Ogre Battle: MotBQ – RNG Research

I recently started doing deep dives into all versions of the games, initially focusing on differences, but my goal is to gain a complete understanding of RNG across all versions.

Currently I’m working on: Mapping initial Tarot RNG

DONE – Preliminary search for time counters.
DONE – Found Tarot locations in Memory for ALL versions.
DONE – Find Leader Name Memory locations.
NEXT – Scripting a bot to play through and find all possible card sets per version.

I’ll update this with information as I confirm more. For now, the high level stuff is:

SNES USA and JPN

Both versions use a 256 counter for initial card RNG. @Dragondarch ‘s RNG manipulations for the name “!” will work well on all original versions of SNES. The documented card sets may be off by a single digit compared to hardware perhaps due to recent accuracy improvements in emulation or issues with the BSNES core in recent bizhawk versions that make replicating accurate to hardware results impossible, but in practice it doesn’t change how anything works. I’ll probably need to test with save states on real hardware to figure what the discrepancy really is with the SD2SNES, assuming I can get save states working on my older model.

Time Counter stored at WRAM:
0x51

Tarot Cards stored at WRAM:
0xDBE – 0xDCC

Leader name stored at WRAM:
0x7A4 – 0x7AB
0x87B – 0x882

Nintendo Power Kiosk version

Nintendo Power SNES ROM uses a 256 counter for initial card RNG but has a vastly different algorithm that seems very similar to the PSX version. Current Manipulations for “!” do not work. 0x52 is a secondary time counter that resets to 0 once it gets to FF (255). Not quite PSX, but close. Hopefully scripting the card RNG will illuminate just how close it is.

Time Counter stored at WRAM:
0x51

Secondary Time Counter stored at WRAM:
0x52

Tarot Cards stored at WRAM:
0xDBE – 0xDCC

Leader name stored at WRAM:
0x7A4 – 0x7AB
0x87B – 0x882

PS1

Seem to have RNG based on program start – there is a main counter that counts up indefinitely and initial card RNG seems entirely based on it. That appears to be a full 32bit counter and does reset to 0 once it reaches the limit. There are semi frequent areas of lag frames on PS1. This essentially means that there are small 2 to 4 frame windows where it’s very likely you will get a specific set of cards, but the card sets are based solely on the timer and algorithm and the periods of lag being inconsistent can make things tricky. There is also a 0 to 64 counter I’m aware of that doesn’t seem involved in card RNG, but may have a role in other types of RNG.

Tarot Cards stored at PSX MainRAM:
1C6B85 – 1C6B93

Leader name stored at PSX MainRAM:
1C6C14 – 1C6C1B

Time Counters stored at PSX MainRAM:
00E20C
13C910
13C8FC
135104
14188C

Unknow why there’s so many on slightly different offsets/starting positions.

Saturn

Seems to have RNG based on program start – there is a main counter that counts up indefinitely and initial card RNG seems entirely based on it. That appears to be a full 32bit counter and could take over a year to figure out if there’s any interesting effects if it maxes out. Tarot cards are stored odd/even in the address range – only version that does this.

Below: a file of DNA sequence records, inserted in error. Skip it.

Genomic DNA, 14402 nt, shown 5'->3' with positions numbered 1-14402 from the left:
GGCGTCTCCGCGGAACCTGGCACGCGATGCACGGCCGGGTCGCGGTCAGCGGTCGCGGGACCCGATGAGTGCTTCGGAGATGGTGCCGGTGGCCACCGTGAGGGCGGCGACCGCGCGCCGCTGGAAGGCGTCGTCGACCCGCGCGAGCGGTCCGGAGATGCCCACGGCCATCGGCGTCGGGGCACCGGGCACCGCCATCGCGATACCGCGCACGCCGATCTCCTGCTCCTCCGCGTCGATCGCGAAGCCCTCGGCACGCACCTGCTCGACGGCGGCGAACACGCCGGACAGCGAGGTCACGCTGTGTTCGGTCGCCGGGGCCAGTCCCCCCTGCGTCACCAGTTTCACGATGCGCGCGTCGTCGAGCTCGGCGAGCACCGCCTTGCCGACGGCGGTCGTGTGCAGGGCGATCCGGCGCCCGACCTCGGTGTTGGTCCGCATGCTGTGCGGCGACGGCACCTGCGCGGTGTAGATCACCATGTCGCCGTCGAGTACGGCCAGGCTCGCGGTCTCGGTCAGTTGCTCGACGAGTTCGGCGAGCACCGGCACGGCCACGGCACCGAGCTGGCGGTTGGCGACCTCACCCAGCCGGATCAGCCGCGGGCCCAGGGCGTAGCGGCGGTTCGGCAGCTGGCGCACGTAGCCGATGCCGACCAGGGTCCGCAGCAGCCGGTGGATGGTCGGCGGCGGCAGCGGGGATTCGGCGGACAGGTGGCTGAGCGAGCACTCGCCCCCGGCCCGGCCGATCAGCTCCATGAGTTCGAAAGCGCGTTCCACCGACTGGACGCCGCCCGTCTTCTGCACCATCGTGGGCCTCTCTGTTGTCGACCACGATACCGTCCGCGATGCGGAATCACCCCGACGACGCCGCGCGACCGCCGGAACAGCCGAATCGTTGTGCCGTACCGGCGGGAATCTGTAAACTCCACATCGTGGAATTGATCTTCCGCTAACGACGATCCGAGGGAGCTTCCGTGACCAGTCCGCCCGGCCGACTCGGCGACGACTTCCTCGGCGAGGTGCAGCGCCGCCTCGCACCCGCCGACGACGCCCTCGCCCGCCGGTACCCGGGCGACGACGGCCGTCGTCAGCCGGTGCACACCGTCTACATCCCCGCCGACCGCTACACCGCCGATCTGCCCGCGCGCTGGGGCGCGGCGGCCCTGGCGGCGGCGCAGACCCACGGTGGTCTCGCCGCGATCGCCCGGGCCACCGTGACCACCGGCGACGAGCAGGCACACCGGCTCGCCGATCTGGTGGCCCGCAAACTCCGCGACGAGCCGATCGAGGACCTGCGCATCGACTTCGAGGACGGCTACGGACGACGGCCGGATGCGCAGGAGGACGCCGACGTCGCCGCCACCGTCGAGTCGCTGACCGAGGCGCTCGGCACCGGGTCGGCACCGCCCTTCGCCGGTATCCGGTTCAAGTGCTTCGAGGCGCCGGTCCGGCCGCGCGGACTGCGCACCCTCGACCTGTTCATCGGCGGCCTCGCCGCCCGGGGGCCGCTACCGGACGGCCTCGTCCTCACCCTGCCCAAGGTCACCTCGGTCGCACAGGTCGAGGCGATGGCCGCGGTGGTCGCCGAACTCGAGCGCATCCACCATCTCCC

Time Counter stored at SAT work ram high:
0F9670

Secondary Time Counter stored at SAT work ram high:
0F9671

Another time counter (Realtime) stored at SAT work ram high:
0C63F8

Tarot Cards stored at SAT work ram high:
0CD46C – 0CD479

Slot 01 = 0CD46D
Slot 02 = 0CD46C
Slot 03 = 0CD46F
Slot 04 = 0CD46E
Slot 05 = 0CD471
Slot 06 = 0CD470
Slot 07 = 0CD473
Slot 08 = 0CD472
Slot 09 = 0CD475
Slot 10 = 0CD474
Slot 11 = 0CD477
Slot 12 = 0CD476
Slot 13 = 0CD479
Slot 14 = 0CD478

No idea why Saturn does this. Cards are reordered shortly after final pick too.

Leader Name stored at SAT work ram high:
0F9674 – 0F967B

Same odd/even storage pattern.

Playstaion Memory cards and you – A guide to Save hacking on the PS1

I was recently extremely disappointed to find that most of the sites I used to reference for info on how PlayStation memory cards worked back in the 90s and early 00s are now defunct. A lot is still available on Archive.org but that’s relatively inaccessible to a lot of folks unless they know exactly what to look for.

So let’s fix that, and have some fun while doing it! I’ll try to point out my original sources for info where still available, and of course I’ll share some of my own methods, both old and new!

Running 16-bit Apps on a modern Windows OS with NTVDM!

So, I have no idea why, but this is by far my most popular YouTube video.

Objectively, this video is awful. What was I recording off of… a Yak Bak? But apparently it’s helping folks so… let’s make a full article on it!

Or maybe you already know all this and are just here for an easy command line option:

dism /online /enable-feature /all /featurename:NTVDM /quiet /norestart

Bah you’re no fun then, I want to wax poetically about Windows components!

If not, or the above command failed, read on!

So you want to run 16-bit apps on modern Windows eh?

Maybe you need to run some older industrial automation or security software. Or maybe, like me, you speedrun or simply play Windows 3.1 games.

What you want is NTVDM!